F is for ‘fractivism’

Students take action on fracking


Anisa Khatana

WRITE ON. Sophomore Current World Issues (CWI) student Kyra McHugh works on her letter to Ohio Senators Rob Portman and Sherrod Brown. CWI teacher Mrs. Valerie Nimeskern recommended that students write at least two paragraphs in their letters, but some ventured so far as to write five.

This is history teacher Mrs. Valerie Nimeskern’s first semester teaching Current World Issues (CWI)—just one bell alongside her four bells of Advanced Placement U.S. History (APUSH).

CWI is an elective designed to teach students to examine political, economic, social, historic and geographic issues. When Nimeskern’s second bell class began its foray into environmental studies, the longtime teacher came across “Gasland,” a groundbreaking (no pun intended) 2010 documentary that investigates the impacts of hydraulic fracturing, or fracking, in America.

Fracking is a method of releasing natural gas by drilling vertically into the ground and pumping a pressurized cocktail of water and chemicals, some of which are carcinogens and pollutants (used to make the process more effective), into shale rock.

When the gas flows to the surface, it brings some of these chemicals with it. Due to a legislative loophole, the Environmental Protection Agency (EPA) currently does not regulate fracking fluids even when they infiltrate water supply systems. Notably, the process of hydraulic fracturing also requires immense amounts of water.

In his documentary, filmmaker Josh Fox travels across the most heavily-fracked parts of the country, getting to know citizens who live near oil or gas wells, setting natural-gas-contaminated tap water on fire, collecting and testing contaminated water samples, interviewing scientists, and interrogating politicians who have given breaks to oil and gas corporations.

Many of the Americans Fox meets throughout the film (along with their pets and animals) are experiencing health issues that arose shortly after gas companies began drilling near their homes. The tap water in most of these homes is contaminated with natural gas and/or fracking chemicals to the point where it is undrinkable and, in some cases, black in color.

“I’ve found myself, an adult American who generally knows what’s going on in America, as being pretty uninformed when it came down to this issue of fracking. I’ve heard this word in the news, and we’ve seen it in the papers, but I really never investigated truly what fracking was,” Nimeskern said.

“In teaching this class and looking at environmental issues, finding the documentary ‘Gasland,’ my eyes were opened up, kind of—I was horrified at what was happening around our country to our environment, to the people living within it, the wildlife, the air we breathe and the water we drink, and it’s horrific to me.”

So on Tues., March 5, Nimeskern gave her class an assignment.

“We wrote [letters] to our senators… to try to get them to introduce legislation—and support it—to punish [oil and gas] companies, [and]… to eliminate the [loophole] that big companies can get through in order to not have to follow the Clean Water Act and try to keep our water clean,” said CWI student Keegan Veraldo, 10.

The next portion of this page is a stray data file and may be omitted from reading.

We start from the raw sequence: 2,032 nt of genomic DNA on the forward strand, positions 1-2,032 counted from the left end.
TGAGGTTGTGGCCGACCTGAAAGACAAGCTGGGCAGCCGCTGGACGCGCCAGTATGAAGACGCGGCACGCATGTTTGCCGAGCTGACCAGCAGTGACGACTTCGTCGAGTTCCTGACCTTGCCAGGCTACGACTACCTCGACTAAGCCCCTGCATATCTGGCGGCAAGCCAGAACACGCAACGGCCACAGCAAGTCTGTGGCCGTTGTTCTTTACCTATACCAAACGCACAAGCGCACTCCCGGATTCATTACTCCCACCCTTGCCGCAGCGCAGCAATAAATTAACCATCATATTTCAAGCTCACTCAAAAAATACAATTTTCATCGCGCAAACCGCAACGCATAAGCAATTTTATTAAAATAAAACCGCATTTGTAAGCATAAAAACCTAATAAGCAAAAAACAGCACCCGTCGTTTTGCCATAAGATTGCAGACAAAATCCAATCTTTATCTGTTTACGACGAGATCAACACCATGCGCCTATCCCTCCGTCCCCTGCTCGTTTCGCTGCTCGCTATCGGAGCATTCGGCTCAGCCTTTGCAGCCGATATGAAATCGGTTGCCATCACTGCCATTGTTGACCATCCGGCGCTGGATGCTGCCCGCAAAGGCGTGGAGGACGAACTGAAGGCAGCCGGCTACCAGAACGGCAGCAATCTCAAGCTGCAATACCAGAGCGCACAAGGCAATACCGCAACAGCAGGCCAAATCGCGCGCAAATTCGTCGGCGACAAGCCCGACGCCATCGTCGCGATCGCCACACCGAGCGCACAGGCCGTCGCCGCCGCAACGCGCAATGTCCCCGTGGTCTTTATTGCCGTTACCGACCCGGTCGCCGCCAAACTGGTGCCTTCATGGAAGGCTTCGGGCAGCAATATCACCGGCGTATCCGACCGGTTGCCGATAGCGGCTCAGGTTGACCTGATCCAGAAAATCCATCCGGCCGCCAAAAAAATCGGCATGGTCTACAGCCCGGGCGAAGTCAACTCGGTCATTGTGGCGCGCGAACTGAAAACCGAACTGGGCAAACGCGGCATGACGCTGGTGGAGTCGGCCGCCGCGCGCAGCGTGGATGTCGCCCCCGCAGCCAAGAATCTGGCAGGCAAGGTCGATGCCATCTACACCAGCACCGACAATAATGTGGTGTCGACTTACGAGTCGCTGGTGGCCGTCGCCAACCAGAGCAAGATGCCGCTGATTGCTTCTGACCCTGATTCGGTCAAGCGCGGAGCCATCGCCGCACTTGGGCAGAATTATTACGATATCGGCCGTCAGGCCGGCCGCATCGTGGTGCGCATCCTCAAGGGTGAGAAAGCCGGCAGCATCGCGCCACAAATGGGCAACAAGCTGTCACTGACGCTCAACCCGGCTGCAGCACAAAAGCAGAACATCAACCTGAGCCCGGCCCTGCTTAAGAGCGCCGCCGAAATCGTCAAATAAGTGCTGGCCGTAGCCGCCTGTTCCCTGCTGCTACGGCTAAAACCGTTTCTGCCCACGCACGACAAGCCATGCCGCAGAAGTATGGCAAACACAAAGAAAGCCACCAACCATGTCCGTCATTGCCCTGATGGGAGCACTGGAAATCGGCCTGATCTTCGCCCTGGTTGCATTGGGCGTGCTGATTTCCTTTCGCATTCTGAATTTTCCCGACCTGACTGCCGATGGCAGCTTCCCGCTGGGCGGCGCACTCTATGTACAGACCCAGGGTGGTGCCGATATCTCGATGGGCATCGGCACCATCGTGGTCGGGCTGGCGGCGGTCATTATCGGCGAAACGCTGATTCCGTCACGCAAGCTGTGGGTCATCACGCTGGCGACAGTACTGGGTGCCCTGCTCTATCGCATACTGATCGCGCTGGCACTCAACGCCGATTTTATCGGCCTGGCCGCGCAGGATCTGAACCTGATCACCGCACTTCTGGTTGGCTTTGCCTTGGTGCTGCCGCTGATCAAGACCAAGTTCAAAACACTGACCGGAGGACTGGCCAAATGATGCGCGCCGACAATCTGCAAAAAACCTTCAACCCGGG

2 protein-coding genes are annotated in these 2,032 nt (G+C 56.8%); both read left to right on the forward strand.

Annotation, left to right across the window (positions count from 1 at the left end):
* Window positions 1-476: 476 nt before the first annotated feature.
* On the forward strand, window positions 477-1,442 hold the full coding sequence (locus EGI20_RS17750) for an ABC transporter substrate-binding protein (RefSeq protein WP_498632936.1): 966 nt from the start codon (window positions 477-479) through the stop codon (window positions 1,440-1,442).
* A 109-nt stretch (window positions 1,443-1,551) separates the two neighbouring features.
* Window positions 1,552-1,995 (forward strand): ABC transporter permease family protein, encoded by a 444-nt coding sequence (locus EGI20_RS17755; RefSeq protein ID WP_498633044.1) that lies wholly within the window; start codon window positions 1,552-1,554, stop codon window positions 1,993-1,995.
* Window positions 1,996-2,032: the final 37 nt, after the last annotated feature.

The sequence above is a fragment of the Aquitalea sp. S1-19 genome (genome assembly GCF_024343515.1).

Veraldo references the many environmental laws that exempt fracking operations from regulations intended to maintain air and water quality in fracked areas.

Students addressed letters to Ohio Senators Rob Portman and Sherrod Brown, asking them to support the reintroduction of and, later, vote in favor of the Fracturing Responsibility and Awareness of Chemicals (FRAC) Act. Nimeskern is also planning to send a copy of each student’s letter to Sen. Robert Casey, who introduced the FRAC Act in 2017 during the 115th session of Congress.

The FRAC Act makes amendments to the Safe Drinking Water Act and creates new legislation, both of which are actions meant to further regulate hydraulic fracturing and require responsibility and transparency of oil and gas corporations.

Most of Eastern Ohio sits above a shale play that has been fracked extensively and is still being drilled for oil and gas today, a fact which makes this issue even more direct to Sens. Brown and Portman as well as Nimeskern and her CWI students.

 “A lot of it came from the [fracking] handout that I created… the last question on that handout was ‘what can we do as a class that might help impact the situation,’ and a lot of the responses from the class were ‘write letters to our representatives.’ And that’s what I was hoping [the class] would say,” Nimeskern said.

After the assignment was introduced, Nimeskern helped her students format their letters and gave them some source material to support their thoughts and requests.

“I wrote this letter because fracking is a real problem across not only the Midwest but our entire nation, and I believe that since we’re only in high school and we can’t vote, we can still make a difference by writing to our senators and trying to get them to make a difference for us,” said CWI student Ally Flege, 10.

Flege believes that her class’s letters can and will affect Sens. Portman’s and Brown’s decisions on the FRAC Act.

“We studied all of these human rights violations—human trafficking and child labor—these horrific situations, but I don’t want the whole year to just be about us finding issues and feeling helpless. I wanted to empower us to make some effort to do something—at least have our voice heard, if nothing else,” Nimeskern said.

Watch “Gasland” here.